Augsburg Fortress

No Rising Tide: Theology, Economics, and the Future

No Rising Tide: Theology, Economics, and the Future

Even though economic downturns are still followed by upturns, fewer people benefit from them. As a result, economic crisis is an everyday reality that permanently affects all levels of our lives. The logic of downturn, developed in this book, helps make sense of what is going on, as the economy shapes us more deeply than we had ever realized, not only our finances and our work, but also our relationships, our thinking, and even our hopes and desires. Religion is one arena shaped by economics and thus part of the problem but, as Joerg Rieger shows, it might also hold one of the keys for providing alternatives, since it points to energies for transformation and justice. Rieger's hopeful perspective unfolds in stark contrast to an economy and a religion that thrive on mounting inequality and differences of class.
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  • Publisher Fortress Press
  • Format Paperback
  • ISBN 9780800664596
  • eBook ISBN 9781451411126
  • Dimensions 6 x 9
  • Pages 208
  • Publication Date September 24, 2009


"For such a time as this, when financial markets are crashing, real estate bubbles bursting, and job security disappearing, Rieger gives us a book that reveals the consequences of placing blind faith in capitalism. Not only does he boldly critique the 'free market,' but he suggests alternatives that are more humane and more liberating for the dispossessed. A must read for all who seek the link between religion and economics."
--Miguel A. De La Torre, Associate Professor of Social Ethics, Iliff School of Theology, Denver

"The time is long past for European and U.S. theologians to engage the crisis of current market economies. Theologian Rieger in No Rising Tide challenges the market's own fetishes and belief structure, criticizes Christian theology for its complicity in underwriting our economic crisis, but then also mints theology anew for a Christian practice of economic justice. Rieger's book is where Christian theological reflection on the economy must now begin."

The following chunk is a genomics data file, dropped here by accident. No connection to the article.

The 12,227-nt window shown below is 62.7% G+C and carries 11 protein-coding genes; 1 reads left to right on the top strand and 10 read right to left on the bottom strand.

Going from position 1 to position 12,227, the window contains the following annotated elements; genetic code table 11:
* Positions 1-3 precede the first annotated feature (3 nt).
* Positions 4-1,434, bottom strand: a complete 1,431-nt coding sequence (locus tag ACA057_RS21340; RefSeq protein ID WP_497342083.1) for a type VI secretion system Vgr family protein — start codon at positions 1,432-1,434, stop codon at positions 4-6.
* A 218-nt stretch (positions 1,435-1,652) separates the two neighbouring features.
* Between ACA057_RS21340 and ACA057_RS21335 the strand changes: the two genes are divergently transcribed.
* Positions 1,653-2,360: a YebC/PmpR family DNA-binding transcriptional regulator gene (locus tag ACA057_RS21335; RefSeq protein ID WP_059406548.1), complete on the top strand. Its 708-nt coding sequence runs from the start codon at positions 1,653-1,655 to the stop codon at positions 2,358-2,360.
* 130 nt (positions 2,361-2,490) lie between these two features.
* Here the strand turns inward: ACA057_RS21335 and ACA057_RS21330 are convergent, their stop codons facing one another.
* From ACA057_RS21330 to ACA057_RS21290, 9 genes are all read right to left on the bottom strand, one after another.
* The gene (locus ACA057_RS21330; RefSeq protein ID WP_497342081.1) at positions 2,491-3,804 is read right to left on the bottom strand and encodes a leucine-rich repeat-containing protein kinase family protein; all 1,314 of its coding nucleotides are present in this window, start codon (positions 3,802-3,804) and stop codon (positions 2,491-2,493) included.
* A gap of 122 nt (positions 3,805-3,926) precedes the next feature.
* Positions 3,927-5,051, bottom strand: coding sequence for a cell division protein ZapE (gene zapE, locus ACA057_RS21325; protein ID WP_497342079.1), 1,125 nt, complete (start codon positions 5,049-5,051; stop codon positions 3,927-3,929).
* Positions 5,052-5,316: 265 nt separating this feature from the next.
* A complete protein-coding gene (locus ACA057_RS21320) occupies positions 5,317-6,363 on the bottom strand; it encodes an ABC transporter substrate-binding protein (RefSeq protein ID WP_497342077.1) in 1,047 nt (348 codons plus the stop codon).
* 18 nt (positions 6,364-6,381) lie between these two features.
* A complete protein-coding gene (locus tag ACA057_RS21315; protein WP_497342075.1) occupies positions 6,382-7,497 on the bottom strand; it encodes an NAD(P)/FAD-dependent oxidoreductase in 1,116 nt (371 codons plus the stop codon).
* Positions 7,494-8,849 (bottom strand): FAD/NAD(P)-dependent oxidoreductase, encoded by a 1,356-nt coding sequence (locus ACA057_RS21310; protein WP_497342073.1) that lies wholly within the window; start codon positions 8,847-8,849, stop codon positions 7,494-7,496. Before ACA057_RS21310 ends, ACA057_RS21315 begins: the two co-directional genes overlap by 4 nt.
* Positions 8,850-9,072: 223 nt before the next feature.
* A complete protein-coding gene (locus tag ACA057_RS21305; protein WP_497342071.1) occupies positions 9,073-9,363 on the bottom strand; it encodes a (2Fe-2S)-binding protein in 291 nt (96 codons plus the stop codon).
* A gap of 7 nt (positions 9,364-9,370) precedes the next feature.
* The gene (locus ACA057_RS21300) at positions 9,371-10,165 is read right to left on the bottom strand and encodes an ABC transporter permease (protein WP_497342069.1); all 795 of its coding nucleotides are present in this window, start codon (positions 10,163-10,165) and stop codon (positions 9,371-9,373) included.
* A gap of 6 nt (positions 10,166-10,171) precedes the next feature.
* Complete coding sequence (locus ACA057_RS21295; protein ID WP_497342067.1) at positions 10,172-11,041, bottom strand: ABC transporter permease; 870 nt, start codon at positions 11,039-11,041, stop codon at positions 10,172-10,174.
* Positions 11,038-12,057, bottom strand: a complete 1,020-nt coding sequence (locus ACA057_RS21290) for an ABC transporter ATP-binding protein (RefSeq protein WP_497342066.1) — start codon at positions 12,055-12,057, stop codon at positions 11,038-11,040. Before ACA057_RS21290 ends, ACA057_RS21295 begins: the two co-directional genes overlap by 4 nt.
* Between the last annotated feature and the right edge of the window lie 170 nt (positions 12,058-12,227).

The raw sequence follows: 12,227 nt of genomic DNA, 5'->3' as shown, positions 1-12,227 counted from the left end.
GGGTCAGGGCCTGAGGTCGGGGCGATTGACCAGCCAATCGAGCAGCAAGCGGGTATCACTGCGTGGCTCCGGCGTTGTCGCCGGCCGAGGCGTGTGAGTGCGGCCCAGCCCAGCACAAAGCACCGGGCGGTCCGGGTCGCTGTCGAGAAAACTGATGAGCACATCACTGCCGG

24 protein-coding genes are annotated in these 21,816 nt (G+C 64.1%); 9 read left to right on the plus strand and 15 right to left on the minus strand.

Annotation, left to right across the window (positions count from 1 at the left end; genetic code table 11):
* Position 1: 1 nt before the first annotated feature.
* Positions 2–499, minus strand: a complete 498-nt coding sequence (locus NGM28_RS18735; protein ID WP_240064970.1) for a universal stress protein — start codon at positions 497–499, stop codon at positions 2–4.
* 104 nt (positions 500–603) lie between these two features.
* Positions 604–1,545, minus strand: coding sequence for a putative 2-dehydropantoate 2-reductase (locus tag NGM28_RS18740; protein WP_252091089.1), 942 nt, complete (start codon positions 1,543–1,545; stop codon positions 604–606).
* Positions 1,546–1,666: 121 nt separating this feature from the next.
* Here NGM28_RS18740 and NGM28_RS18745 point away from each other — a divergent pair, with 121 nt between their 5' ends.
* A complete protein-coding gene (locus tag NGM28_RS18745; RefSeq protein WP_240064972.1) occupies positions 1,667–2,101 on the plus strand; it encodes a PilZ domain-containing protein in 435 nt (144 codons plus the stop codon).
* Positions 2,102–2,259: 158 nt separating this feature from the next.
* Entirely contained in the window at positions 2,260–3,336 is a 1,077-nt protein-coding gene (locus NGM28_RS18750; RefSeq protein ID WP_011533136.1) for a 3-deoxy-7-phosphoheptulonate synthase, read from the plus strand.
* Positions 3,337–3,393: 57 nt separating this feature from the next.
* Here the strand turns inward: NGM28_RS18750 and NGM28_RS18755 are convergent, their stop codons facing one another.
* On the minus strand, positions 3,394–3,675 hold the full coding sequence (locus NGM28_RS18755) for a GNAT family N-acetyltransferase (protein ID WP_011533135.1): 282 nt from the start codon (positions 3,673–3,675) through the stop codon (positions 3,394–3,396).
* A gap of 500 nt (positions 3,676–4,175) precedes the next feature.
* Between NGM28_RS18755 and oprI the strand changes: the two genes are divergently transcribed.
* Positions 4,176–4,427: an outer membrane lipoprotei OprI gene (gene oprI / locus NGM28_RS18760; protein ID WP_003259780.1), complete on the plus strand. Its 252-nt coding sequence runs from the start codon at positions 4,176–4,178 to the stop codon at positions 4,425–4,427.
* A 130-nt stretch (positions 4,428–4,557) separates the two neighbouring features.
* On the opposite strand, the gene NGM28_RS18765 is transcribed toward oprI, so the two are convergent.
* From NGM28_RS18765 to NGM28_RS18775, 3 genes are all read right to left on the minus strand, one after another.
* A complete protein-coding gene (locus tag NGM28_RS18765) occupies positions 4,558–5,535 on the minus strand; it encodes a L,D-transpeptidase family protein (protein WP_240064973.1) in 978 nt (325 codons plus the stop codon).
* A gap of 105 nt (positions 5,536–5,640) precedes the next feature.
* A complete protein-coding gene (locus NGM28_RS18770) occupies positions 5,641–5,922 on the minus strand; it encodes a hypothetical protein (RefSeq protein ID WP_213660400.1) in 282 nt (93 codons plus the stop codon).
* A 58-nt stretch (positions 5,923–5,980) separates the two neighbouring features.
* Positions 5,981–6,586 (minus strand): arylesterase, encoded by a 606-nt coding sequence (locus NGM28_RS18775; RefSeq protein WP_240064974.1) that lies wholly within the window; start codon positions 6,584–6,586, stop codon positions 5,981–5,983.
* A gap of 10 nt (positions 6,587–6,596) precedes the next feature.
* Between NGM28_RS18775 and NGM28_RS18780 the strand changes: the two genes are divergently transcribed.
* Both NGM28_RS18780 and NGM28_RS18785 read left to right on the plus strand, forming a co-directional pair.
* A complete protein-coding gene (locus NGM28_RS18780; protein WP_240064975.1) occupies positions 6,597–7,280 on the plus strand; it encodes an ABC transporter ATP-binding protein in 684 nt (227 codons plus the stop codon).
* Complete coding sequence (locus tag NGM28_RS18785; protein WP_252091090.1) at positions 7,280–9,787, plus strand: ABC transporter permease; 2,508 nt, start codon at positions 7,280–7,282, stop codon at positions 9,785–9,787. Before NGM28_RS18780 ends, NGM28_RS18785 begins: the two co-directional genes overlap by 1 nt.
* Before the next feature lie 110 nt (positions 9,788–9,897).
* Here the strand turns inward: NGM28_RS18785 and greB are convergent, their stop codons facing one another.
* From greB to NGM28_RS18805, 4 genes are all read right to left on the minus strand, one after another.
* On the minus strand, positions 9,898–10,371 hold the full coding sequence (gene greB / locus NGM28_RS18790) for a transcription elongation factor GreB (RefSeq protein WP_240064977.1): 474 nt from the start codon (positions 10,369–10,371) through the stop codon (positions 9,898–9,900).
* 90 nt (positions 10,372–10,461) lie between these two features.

--Mark Lewis Taylor, Maxwell M. Upson Professor of Theology and Culture, Princeton Theological Seminary

"Joerg Rieger uses the occasion of the present financial crisis to remind us once again that the religion that controls most human history at present is devoted to the market rather than to the father of Jesus Christ. He shows how far we who call ourselves Christians have been sucked into the orbit of worship of this God. May his call to repentance be widely heard."

--John B. Cobb Jr., Professor Emeritus of Theology, Claremont School of Theology

"This is an important and welcome addition to the growing body of literature which recognizes that global economics is a theological as well as an ethical and political issue of great urgency."
--Theodore Jennings, Professor of Biblical and Constructive Theology, Chicago Theological Seminary